Woolworths Ltd, Australia's largest retailer, will be "more affected" than Coles by the changes to tenancy agreements with landlords, its fierce local rival said today (18 September).

After weeks of talks with the Australian Competition and Consumer Commission, it was announced earlier today Woolworths and Coles would put a halt to practices that, the watchdog claimed, prevented competing stores from entering shopping centres where the two retailers were based.

ACCC chairman Graeme Samuel called the agreement "a major breakthrough" for Australia's grocery sector and could lower the barriers to entry for current smaller - and new - players into the industry. Consumers, Samuel said, could benefit from more choice and lower prices.

A Coles spokesman said the undertaking with the ACCC covered around 250 of the company's outlets. "About 170 stores will be immediately affected and the remaining 80 over five-plus years," the spokesman told just-food.

Under the deal with the ACCC, new leases will be free from the "restrictive provisions", the watchdog said, while provisions in leases currently up and running will be phased out over five years.

The Coles spokesman said it was "premature" to speculate about what kind of impact the agreement with the ACCC could have on Woolworths and Coles.

However, he hinted that Coles' larger rival would feel a greater impact.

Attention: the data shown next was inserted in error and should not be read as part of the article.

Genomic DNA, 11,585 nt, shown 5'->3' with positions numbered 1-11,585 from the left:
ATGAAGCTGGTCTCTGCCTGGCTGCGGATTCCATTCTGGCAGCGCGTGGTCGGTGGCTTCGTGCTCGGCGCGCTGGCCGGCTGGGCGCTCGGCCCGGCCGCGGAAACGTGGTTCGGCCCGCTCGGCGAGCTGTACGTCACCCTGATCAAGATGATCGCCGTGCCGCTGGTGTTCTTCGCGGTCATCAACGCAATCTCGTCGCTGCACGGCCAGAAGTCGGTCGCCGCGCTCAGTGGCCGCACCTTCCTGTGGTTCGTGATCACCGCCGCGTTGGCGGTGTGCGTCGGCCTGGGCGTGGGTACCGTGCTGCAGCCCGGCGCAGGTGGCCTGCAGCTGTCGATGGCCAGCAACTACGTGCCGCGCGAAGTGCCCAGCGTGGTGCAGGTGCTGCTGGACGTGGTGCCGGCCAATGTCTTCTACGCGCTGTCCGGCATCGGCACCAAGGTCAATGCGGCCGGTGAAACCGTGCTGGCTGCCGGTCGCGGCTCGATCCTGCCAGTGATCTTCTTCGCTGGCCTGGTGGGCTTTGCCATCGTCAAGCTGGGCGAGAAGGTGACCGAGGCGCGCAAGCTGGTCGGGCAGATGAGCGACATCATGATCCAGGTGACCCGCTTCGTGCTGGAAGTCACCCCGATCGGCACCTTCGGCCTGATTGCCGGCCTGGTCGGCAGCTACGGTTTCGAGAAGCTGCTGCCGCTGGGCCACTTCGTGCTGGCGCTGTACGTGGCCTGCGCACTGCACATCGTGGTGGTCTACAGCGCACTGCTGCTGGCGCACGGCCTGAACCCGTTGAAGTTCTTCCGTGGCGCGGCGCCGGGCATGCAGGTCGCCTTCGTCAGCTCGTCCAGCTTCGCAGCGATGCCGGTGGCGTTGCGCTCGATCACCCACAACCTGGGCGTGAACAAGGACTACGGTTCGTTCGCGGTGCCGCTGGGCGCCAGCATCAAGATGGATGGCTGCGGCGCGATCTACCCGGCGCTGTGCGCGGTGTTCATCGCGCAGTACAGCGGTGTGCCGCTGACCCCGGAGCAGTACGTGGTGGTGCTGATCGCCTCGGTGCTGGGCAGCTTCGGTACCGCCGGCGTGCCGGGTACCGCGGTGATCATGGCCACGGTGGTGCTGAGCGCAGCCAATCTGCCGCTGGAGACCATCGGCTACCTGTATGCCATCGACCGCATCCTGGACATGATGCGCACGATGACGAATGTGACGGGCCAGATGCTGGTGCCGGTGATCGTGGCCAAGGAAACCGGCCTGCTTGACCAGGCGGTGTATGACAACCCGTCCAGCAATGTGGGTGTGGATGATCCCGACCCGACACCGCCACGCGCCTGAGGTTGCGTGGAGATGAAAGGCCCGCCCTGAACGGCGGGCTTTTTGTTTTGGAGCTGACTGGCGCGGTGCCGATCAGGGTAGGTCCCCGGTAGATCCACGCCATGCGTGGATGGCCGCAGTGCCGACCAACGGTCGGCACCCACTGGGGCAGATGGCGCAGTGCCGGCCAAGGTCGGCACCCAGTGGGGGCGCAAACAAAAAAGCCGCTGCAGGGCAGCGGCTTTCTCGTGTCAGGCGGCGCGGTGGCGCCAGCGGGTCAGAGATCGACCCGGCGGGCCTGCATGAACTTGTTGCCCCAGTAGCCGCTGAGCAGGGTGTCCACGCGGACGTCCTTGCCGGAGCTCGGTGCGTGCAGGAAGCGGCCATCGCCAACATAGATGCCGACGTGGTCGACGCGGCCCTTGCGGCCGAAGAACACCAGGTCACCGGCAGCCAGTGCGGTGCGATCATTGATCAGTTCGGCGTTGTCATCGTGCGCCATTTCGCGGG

"In theory it should help the smaller retailers gain access to shopping centres but it will take two-three years before any property developments can occur," he said. "In practice, it will also allow Coles to enter shopping centres that it has not been able to get into and vice versa for Woolworths - which is more affected by the decision because it has 500 stores impacted, most immediately."

The spokesman added: "Coles does not think the decision will have any material impact in fiscal year 2010 and beyond. The big impact will be on shopping centre owners who will not be able to get rents from anchor tenants up front in new property developments and individual rents will drop in existing shopping centres as competition reigns."

Non-Australian retailers are starting to make inroads into the country's grocery sector. Aldi, the German discount giant, is looking to expand further in Australia, last month, US retailer Costco opened its first store in the country.